Wednesday, 11 October 2017

West Side Story (1961)


Dancers defy gravity and physics in the triumphant West Side Story


Director: Jerome Robbins, Robert Wise
Cast: Natalie Wood (Maria Nunez), Richard Beymer (Tony Wyzek), Russ Tamblyn (Riff Lorton), Rita Moreno (Anita Palacio), George Chakiris (Bernardo Nunez), Simon Oakland (Lieutenant Schrank), Ned Glass (Doc), William Bramley (Officer Krupke)

It’s strange to think now, but when it debuted on Broadway, West Side Story failed to win the Tony for Best New Musical (it went to The Music Man). Today, Bernstein and Sondheim’s masterpiece is a touchstone of musical theatre. Part of that surely must be connected to the fact that it’s so well known as a film – and that this triumphant movie production took 10 Oscars as well as holding a place in any list of Greatest Musicals on Film.

The story is of course Romeo and Juliet crossed with intricate ballet and light opera. On the streets of New York, the Jets (working-class white boys) and the Sharks (Puerto Rican immigrants) are two rival gangs fighting a street battle to control their district (via the medium of dance). But danger is about to explode when former leader of the Jets Tony (Richard Beymer) falls in love with Maria (Natalie Wood), the sister of Sharks leader Bernardo (George Chakaris). Will it end well? Surely not with these star-crossed lovers…

You can’t really begin to talk about West Side Story without first talking about the dancing. Not since Astaire and Rogers has a movie been defined so much by its physical grace and rhythmic control of movement. It’s awe-inspiring. Honestly, show-stoppingly, jaw-droppingly impressive. As the dancers defy gravity, physics and the limitations of a normal person’s body, you can’t help but want to spring to your feet and join in (don’t – I guarantee you are not as good). It’s simply amazingly good. 

The opening Prologue sets the scene perfectly. It’s not easy to make a film about tough street gangs, where every fight scene is largely expressed through dance – the Prologue, however, does this perfectly, a stylised slow build of increasing musical tempo. From the simple device of clicking fingers, we build continually into an explosion of carefully controlled group choreography, where each of the twenty-odd dancers feels like an individual.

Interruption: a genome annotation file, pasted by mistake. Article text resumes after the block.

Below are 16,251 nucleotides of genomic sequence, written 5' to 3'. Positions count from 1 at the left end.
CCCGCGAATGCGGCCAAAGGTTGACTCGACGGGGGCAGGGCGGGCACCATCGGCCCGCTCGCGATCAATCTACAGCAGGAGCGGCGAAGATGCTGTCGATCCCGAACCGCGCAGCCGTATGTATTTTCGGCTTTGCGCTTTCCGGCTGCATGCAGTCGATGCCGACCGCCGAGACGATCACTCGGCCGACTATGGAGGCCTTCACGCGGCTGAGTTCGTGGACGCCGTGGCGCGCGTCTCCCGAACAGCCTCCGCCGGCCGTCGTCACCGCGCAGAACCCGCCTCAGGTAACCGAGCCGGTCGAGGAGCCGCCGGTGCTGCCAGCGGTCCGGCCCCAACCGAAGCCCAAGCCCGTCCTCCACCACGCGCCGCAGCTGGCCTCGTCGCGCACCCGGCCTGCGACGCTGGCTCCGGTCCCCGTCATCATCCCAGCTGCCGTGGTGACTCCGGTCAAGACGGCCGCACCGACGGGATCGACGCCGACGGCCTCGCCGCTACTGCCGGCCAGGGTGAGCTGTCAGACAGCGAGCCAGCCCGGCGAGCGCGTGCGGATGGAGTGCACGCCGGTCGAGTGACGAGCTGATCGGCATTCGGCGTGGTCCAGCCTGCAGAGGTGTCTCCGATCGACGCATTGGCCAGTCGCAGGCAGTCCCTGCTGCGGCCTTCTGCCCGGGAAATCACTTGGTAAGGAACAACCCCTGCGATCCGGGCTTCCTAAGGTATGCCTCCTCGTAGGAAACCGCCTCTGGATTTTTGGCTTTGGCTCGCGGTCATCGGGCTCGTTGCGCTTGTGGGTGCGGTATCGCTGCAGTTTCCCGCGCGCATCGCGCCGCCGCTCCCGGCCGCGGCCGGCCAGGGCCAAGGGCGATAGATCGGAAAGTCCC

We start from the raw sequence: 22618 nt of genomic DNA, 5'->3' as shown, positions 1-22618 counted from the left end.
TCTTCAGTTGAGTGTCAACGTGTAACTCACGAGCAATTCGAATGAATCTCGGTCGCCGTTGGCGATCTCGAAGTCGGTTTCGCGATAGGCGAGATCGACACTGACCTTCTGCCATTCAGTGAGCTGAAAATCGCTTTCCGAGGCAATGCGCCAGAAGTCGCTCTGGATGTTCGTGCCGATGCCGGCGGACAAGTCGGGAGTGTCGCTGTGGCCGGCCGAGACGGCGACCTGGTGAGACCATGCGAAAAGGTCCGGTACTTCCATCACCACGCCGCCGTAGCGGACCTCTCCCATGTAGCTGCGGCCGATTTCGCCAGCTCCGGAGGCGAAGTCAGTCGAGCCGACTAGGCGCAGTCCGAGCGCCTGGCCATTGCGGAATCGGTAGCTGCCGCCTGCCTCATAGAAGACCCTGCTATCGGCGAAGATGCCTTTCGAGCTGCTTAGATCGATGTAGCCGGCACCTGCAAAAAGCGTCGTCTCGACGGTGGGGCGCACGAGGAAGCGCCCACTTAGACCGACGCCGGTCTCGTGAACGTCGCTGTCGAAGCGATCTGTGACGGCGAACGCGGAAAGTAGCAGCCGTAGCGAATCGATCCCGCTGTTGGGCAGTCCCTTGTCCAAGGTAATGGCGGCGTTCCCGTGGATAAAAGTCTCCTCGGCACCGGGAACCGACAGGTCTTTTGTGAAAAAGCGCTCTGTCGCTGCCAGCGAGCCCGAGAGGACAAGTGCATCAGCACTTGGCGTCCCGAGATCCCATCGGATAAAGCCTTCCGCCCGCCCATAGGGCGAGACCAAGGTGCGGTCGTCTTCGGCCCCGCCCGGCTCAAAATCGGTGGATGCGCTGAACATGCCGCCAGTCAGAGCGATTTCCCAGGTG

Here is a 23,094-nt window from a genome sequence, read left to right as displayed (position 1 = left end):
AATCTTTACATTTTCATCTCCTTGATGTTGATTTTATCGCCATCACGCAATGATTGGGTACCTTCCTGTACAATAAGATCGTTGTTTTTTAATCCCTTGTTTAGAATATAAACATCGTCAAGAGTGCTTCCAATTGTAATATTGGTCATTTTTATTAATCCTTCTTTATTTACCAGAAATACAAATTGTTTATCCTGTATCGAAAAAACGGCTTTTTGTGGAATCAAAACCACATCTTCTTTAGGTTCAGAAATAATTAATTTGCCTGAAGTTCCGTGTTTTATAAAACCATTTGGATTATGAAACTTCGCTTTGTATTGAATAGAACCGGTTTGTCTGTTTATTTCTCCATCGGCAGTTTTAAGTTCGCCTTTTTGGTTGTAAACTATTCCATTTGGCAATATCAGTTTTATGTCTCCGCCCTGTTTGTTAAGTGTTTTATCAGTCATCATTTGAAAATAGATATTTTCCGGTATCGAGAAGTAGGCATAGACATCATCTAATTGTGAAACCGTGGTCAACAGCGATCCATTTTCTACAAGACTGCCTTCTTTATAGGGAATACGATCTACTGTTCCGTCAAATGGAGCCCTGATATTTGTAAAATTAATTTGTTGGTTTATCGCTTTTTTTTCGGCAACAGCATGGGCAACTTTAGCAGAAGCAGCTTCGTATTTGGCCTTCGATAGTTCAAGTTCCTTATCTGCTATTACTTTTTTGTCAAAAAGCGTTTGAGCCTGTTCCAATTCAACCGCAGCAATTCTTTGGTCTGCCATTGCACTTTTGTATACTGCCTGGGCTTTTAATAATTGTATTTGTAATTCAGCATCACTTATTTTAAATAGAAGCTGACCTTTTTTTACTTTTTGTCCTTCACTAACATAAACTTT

The camera choices are sublime: some shots hover in dramatic aerial shots. Tracking shots highlight the skill of the dancers. The crew dug pits into the tarmac to bury the cameras in so that they could stare straight up at the dancers at some points – during one brilliant sequence Chakiris and the Sharks seem to loom, God-like, over the viewer while moving in perfect synchronicity. It’s beyond a tour-de-force, it’s simply unlike anything else you’ve ever seen on film. The film would’ve deserved Oscars even if it had ended after ten minutes, it’s probably one of the best openings ever.

Fortunately it doesn’t, because there is more exquisite stuff to come. Moreno and Chakiris probably won their Oscars off the back of the scintillatingly “America”, a beautiful whirlygig, part debate, part argument, high-kicking joy of twirling dresses and pirouettes. It’s possibly the most exciting number in the whole film. “Cool” is an unbelievably wild and challenging dance number in a garage, that seems to throw in half a dozen different styles – the set itself seems to be struggling to survive under the rampant pace and passion of the dancers. It’s a deliriously giddy, passionate, dirty number with the actors clearly pushed way beyond their natural ease. 


Famous Broadway choreographer Jerome Robbins directed the original production, and was the logical choice for the studio to choreograph the film. Robbins insisted he would only do so if he was also allowed to direct the entire film. A deal was eventually done where Robbins would direct everything involving music and dance, and seasoned professional Robert Wise would handle the rest. Robbins carries most of the credit for why this film really is unique – everything special and different about it is connected to his mastery of choreography. 

As it happened, Robbins’ search for perfection was so great he ended up leaving the film running weeks behind and far over budget. After months of rehearsal, when the time came to film, Robbins would dramatically re-work the choreography to exploit locations. This was particularly expensive for the location. As take after take on expensive 65mm film mounted up, the producers eventually dismissed Robbins from the project after filming four numbers (“Prologue”, “Cool”, “America” and “I Feel Pretty”). Although the rest of the numbers used his choreography (and were directed by his assistants) they lack the inspired genius of the other four stand-out numbers. Wise, a skilled hired gun, took care of the rest of the filming.